The library where I work classifies picture books under a “PE” heading.
PE stands for “Picture Easy.”
I’ve never quite understood that designation. To me, “easy” books are titles geared for early readers, such as the “I Can Read” series published by HarperCollins.
I wouldn’t necessarily call a picture book an “easy” book. They are not easy to write, nor are they easy to illustrate. The intended audience (often preschoolers) probably doesn’t find them easy to read. Heck, they’re not even easy for me to catalog.
But I guess people just assume they’re “easy” because they contain mostly pictures.
I’ve been busy this weekend, so didn’t get around to preparing a blog entry. Then I thought, “Why don’t I just post a bunch of pictures? That should be easy.”
See how quickly one can fall into that “pictures” equal “easy” trap?
Anyway, a couple people have asked to see pictures of my Newbery Book collection, so I thought I’d post a couple on my blog today. All the books are first editions. It’s taken a whole lifetime to collect them...and I still haven’t found them all yet. (Anybody have a first edition of the 1922 Newbery Honor WINDY HILL by Cornelia Meigs? How about 1931’s DARK STAR OF ITZA by Alida Malkus? Buyer desperate.)
Here’s a panoramic view of the main collection:
And here’s a close-up of a random shelf. This one contains books from the early to mid-1960s. ...Hey, does that book have a tail?
That’s actually a fraying tassel attached to the program for the 1967 Newbery-Caldecott banquet. Every year the people who attend this ceremony receive a program or souvenier of some sort. Last year it was a harmonica! Naturally these items are highly valued by collectors. I’ve never attended an N-C ceremony but sometimes I’ve had friends who attended and brought me back a souvenier (thanks, guys!) If that doesn’t happen, I usually try to buy one. The older it is, the more it costs. This program from 1967 cost over one hundred dollars:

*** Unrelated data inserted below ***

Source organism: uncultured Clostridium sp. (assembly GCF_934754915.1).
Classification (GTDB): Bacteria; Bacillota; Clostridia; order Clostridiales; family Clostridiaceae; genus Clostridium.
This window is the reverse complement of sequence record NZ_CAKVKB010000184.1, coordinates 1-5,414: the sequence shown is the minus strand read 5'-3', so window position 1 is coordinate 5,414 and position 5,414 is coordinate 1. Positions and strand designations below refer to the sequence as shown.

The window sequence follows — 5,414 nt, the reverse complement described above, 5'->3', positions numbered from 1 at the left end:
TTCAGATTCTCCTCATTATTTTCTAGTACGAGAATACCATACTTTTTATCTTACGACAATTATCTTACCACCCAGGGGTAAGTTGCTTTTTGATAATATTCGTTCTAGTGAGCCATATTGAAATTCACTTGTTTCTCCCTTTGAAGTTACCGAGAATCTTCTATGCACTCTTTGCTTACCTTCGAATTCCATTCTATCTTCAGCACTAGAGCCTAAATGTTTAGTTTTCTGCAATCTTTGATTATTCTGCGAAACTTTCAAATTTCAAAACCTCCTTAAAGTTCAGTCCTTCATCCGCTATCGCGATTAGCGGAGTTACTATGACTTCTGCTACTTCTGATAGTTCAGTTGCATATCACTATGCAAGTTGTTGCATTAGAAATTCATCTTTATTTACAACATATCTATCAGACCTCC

The program for the 1967 banquet, which was held in the ballroom of the San Francisco Hilton on June 27, contains a list of the people who sat the head table. In addition to the winners (Irene Hunt won the Newbery for UP A ROAD SLOWLY and Evaline Ness won the Caldecott for SAM, BANGS & MOONSHINE) and their editors, guests included Daniel Melcher (“Donor of the Newbery and Caldecott Medals"), Mary Gaver ("President of the American Library Association") and Mrs. Clift, Mr. Meeks, Mrs. O’Hara, Mrs. Holman, and Mrs. Mohrhardt, who not only don’t have any positions listed...they don’t even seem to have first names! The highlight of the banquet program are two removable pages, one containing a quote from UP A ROAD SLOWLY (if you have a copy of the book, the quote is from page 171. It concerns the moment the novel’s protagonist first becomes a REAL writer) and the other a print from SAM, BANGS & MOONSHINE:
As you can see, there are many shelves in my Newbery collection, each one special. This one contains a favorite book, that one contains a favorite memory. But if you asked me about the most special shelf of all, I’d have to say this one:
Not just because it also features pictures of treasured pets, a treasured friend (and favorite author), and a treasured memento -- a mug from another Newbery-Caldecott dinner. No, what makes this shelf special is that it contains the most recent winners and Honor Books. I love that it’s always in a state of flux. As soon as I added this year’s winner (GOOD MASTERS! SWEET LADIES!) and Honor Books (ELIJAH OF BUXTON, THE WEDNESDAY WARS, and FEATHERS) people were already talking about what books will win NEXT year. My Newbery book collection isn’t just a bunch of dusty old books sitting on a shelf...it's something that continues to grow and change with every passing year.
Incidentally, if you’re wondering about the mug, it’s a gift from a friend who attended the 1989 banquet, honoring Paul Fleischman for JOYFUL NOISE and Stephen Gammell for SONG AND DANCE MAN. And you can see I put it to good use:
Every night I empty my pocket change into the Newbery mug. When I have enough coins saved, I may be able to add a new book to my Newbery collection.
...Now if only I could find copies of WINDY HILL or DARK STAR OF ITZA....